Our internal biological clocks begin to change as we grow older. Many seniors may have difficulty sleeping through the night, or find themselves napping more often throughout the day. However, these sleep problems are more pronounced in an elderly person with dementia. While sleep problems can occur at any stage of the disease, they seem to be more common in the later stages.
Dementia and Sleep Disturbances
It’s not entirely known why dementia causes such disruptions in sleep patterns. However, it’s thought that like the changes that occur with memory and behavior, sleeping habits also change due to the effect dementia has on the brain. Sundowner’s Syndrome is the term used to describe the confusion and agitation that can set in at dusk and continue throughout the evening hours for dementia sufferers. Some of the other changes and problems dementia can cause in sleep include:
- Shifts in the sleep-wake cycle. Dementia sufferers may feel drowsy throughout the day and take frequent naps, which leads to being unable to fall asleep at night. Some may even experience a complete reversal in the sleep-wake cycle, feeling wakeful only throughout the nighttime hours. Studies have shown that those with dementia will spend about 40% of their time in bed at night wide awake and take naps throughout the day.
- Trouble staying asleep. Once in bed, those with dementia may fall asleep but are unable to stay asleep. Or, they make wake up often and simply stay awake, unable to lie still and get the rest they need.
- Nighttime wandering. When dementia sufferers wake in the night, it’s common for them to become confused, agitated, and unsure of what time it actually is. They may get up out of bed and leave their room, or even yell out and disrupt others around them.
Helping Loved Ones with Dementia get a Good Night’s Sleep
When you’re caring for a loved one with dementia, the disturbances in their nightly sleep patterns can take a toll on your health, too. However, it’s important for you to stay calm and remember that their behaviors aren’t deliberate. First and foremost, attend to their needs, remind them that it’s nighttime and try to guide your loved one back to bed.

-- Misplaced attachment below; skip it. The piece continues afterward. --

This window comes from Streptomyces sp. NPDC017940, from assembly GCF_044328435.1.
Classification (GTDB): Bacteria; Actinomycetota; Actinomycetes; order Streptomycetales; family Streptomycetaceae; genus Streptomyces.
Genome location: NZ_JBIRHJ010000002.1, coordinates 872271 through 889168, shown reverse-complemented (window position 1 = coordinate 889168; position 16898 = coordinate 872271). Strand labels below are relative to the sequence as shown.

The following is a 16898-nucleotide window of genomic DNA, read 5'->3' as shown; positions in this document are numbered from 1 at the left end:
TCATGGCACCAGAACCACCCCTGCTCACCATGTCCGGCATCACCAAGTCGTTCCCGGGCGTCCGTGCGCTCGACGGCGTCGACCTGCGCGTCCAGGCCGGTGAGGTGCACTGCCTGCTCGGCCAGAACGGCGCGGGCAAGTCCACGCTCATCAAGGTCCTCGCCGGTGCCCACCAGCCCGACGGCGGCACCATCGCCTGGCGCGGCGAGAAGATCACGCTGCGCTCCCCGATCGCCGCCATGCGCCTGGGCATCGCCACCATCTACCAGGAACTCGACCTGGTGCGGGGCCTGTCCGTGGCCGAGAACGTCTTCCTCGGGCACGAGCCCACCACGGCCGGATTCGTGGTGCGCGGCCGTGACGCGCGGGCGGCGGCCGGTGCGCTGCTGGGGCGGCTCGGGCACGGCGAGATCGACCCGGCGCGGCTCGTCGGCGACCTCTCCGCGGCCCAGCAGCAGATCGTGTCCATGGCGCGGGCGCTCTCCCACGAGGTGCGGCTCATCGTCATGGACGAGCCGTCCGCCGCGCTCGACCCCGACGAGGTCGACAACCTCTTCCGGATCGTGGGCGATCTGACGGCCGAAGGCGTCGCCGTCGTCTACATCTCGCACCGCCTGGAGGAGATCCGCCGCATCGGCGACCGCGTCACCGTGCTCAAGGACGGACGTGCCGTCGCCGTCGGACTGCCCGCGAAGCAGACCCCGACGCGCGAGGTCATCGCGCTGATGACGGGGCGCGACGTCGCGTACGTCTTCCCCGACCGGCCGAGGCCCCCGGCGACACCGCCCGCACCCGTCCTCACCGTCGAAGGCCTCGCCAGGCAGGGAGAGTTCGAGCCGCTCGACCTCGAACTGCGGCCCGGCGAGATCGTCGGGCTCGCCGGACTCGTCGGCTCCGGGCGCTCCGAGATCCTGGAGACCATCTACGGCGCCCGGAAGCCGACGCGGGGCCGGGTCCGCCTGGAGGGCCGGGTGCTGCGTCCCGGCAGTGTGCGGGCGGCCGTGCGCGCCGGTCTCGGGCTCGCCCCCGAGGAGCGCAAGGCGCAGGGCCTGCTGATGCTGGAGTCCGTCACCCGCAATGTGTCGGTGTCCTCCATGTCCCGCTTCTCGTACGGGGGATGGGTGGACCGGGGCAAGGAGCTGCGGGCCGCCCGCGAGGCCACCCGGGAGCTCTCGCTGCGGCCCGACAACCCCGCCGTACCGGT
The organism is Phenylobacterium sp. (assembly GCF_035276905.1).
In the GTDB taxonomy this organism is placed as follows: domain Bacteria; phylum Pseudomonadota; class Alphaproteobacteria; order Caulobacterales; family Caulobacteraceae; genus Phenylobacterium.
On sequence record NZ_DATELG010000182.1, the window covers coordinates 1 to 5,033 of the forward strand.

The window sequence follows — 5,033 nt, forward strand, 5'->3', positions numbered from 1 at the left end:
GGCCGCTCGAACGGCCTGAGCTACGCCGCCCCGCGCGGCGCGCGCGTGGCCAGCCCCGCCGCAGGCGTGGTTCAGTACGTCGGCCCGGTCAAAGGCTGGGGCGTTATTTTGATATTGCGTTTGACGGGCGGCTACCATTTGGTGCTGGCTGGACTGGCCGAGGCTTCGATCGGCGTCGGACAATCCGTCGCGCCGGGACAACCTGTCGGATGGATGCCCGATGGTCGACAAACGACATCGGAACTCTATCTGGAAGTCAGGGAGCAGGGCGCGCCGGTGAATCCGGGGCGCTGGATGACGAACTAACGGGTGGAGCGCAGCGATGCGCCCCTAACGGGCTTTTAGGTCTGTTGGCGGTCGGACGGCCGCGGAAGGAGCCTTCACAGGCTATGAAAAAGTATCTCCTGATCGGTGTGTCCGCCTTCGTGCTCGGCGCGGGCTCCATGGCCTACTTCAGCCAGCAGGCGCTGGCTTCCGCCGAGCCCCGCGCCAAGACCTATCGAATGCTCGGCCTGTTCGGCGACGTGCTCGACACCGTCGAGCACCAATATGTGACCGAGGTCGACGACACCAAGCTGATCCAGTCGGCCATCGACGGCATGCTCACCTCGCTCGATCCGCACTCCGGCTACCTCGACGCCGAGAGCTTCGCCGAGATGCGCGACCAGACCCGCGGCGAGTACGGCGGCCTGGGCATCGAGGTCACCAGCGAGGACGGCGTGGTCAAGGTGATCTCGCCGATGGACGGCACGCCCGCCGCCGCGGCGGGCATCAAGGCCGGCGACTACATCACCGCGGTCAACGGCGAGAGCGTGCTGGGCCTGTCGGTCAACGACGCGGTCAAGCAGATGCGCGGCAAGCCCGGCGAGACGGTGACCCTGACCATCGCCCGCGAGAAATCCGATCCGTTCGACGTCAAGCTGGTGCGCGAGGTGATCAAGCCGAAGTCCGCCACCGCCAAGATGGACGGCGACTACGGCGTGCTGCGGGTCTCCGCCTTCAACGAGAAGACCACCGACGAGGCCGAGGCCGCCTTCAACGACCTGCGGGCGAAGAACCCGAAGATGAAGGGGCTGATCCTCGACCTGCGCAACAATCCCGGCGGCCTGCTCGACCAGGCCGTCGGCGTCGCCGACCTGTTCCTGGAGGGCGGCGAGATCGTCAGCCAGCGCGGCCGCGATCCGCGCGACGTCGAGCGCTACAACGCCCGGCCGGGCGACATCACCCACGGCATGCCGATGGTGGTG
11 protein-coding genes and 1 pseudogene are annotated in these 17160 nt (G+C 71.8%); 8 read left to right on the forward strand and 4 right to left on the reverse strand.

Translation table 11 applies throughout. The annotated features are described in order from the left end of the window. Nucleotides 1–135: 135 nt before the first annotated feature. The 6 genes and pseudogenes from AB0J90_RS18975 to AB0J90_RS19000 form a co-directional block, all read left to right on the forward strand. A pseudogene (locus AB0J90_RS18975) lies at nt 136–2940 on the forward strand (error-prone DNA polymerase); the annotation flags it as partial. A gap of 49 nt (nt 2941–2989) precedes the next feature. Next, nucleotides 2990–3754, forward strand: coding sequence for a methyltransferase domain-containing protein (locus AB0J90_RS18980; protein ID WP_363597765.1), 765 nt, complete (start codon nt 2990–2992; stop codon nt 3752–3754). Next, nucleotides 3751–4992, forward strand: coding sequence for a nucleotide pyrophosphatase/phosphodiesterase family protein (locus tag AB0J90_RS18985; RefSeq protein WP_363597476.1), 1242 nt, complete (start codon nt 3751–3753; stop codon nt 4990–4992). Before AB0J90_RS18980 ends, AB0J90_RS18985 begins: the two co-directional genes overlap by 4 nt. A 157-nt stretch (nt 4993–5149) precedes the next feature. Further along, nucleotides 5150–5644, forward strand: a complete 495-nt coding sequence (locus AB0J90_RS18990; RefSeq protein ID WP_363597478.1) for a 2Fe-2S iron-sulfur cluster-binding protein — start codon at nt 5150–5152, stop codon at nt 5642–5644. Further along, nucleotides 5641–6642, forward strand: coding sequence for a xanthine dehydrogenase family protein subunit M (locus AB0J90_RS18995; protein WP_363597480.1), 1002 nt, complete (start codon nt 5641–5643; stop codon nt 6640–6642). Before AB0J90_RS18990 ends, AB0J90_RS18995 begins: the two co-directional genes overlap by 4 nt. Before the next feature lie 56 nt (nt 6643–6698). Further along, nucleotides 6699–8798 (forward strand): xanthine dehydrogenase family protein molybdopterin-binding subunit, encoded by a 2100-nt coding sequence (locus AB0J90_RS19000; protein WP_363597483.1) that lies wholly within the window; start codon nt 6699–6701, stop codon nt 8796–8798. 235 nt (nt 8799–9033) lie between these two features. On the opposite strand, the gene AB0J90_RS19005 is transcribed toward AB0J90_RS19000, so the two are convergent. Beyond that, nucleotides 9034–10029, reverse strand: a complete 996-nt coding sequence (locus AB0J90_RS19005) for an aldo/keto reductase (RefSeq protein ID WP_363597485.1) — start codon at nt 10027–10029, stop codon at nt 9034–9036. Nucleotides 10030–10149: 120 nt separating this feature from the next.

There are a few other things you can do to try to lessen any dementia sleep problems that may be occurring, including:
- Plan activities throughout the day. Keep your loved one as active as possible during the day; go on a walk, have them help with household tasks, and keep their minds busy, too. Avoid evening physical activities, however, as this could stimulate them near bedtime.
- Provide a comfortable environment for sleeping. The room should be kept at a temperature that is neither too warm nor too cool, and the bed should be comfortable and supportive. Install a nightlight in the bedroom, too, in case they awaken in the middle of the night. Being in total darkness can cause confusion.
- Seek sunlight in the morning. Being exposed to morning light, whether real or artificial, can help restore the circadian rhythm often disrupted by dementia and help reset internal clocks.
- Avoid caffeine and alcohol. The caffeine in soda, coffee and tea can contribute to sleeplessness, so be sure to avoid any products with caffeine later in the day. As alcohol can enhance confusion, try to avoid any alcoholic beverages, too.
- Limit noise and distractions in the evening. Provide a quiet environment towards the evening; discourage television watching and instead play soft music to get your loved one to relax.
- Manage medications. Some medications can have an effect on sleeping patterns, so talk to the doctor and find out when is the best time to administer certain medications. Sleeping pills are generally discouraged for dementia sufferers, as these can increase confusion and the risk for falls.
Establish a nighttime routine that includes using the restroom, getting into comfortable bedclothes, turning on the nightlight, a favorite blanket, etc. This will help your loved one stay calm and relaxed as the evening approaches, allowing for the best night’s sleep possible.
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